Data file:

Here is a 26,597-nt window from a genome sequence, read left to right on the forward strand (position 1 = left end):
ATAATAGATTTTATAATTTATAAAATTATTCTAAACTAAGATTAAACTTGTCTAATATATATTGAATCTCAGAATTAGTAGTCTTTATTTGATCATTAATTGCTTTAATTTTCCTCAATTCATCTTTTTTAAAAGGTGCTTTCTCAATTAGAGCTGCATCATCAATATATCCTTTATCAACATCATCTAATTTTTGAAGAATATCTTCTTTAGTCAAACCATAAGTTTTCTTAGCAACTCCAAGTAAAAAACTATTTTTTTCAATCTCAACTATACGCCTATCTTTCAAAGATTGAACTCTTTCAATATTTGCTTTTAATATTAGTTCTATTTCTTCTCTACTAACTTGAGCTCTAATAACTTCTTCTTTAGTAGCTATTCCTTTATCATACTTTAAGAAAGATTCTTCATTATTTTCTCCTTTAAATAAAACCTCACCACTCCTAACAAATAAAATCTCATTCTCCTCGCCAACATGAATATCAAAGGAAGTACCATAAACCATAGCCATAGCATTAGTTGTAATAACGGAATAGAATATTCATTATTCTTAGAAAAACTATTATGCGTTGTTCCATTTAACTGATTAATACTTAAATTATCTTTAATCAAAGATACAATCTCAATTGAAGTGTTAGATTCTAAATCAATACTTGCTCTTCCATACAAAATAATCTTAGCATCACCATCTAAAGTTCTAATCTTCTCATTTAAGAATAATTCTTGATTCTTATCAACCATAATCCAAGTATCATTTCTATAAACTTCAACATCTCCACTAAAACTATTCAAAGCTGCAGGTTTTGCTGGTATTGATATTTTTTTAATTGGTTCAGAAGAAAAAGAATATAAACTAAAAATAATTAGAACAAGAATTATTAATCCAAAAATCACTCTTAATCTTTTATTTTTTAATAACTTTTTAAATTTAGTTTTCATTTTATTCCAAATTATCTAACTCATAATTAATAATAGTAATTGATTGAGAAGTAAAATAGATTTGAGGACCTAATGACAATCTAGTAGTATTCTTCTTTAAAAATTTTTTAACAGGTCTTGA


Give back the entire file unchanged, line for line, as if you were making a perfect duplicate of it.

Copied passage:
Here is a 26,597-nt window from a genome sequence, read left to right on the forward strand (position 1 = left end):
ATAATAGATTTTATAATTTATAAAATTATTCTAAACTAAGATTAAACTTGTCTAATATATATTGAATCTCAGAATTAGTAGTCTTTATTTGATCATTAATTGCTTTAATTTTCCTCAATTCATCTTTTTTAAAAGGTGCTTTCTCAATTAGAGCTGCATCATCAATATATCCTTTATCAACATCATCTAATTTTTGAAGAATATCTTCTTTAGTCAAACCATAAGTTTTCTTAGCAACTCCAAGTAAAAAACTATTTTTTTCAATCTCAACTATACGCCTATCTTTCAAAGATTGAACTCTTTCAATATTTGCTTTTAATATTAGTTCTATTTCTTCTCTACTAACTTGAGCTCTAATAACTTCTTCTTTAGTAGCTATTCCTTTATCATACTTTAAGAAAGATTCTTCATTATTTTCTCCTTTAAATAAAACCTCACCACTCCTAACAAATAAAATCTCATTCTCCTCGCCAACATGAATATCAAAGGAAGTACCATAAACCATAGCCATAGCATTAGTTGTAATAACGGAATAGAATATTCATTATTCTTAGAAAAACTATTATGCGTTGTTCCATTTAACTGATTAATACTTAAATTATCTTTAATCAAAGATACAATCTCAATTGAAGTGTTAGATTCTAAATCAATACTTGCTCTTCCATACAAAATAATCTTAGCATCACCATCTAAAGTTCTAATCTTCTCATTTAAGAATAATTCTTGATTCTTATCAACCATAATCCAAGTATCATTTCTATAAACTTCAACATCTCCACTAAAACTATTCAAAGCTGCAGGTTTTGCTGGTATTGATATTTTTTTAATTGGTTCAGAAGAAAAAGAATATAAACTAAAAATAATTAGAACAAGAATTATTAATCCAAAAATCACTCTTAATCTTTTATTTTTTAATAACTTTTTAAATTTAGTTTTCATTTTATTCCAAATTATCTAACTCATAATTAATAATAGTAATTGATTGAGAAGTAAAATAGATTTGAGGACCTAATGACAATCTAGTAGTATTCTTCTTTAAAAATTTTTTAACAGGTCTTGA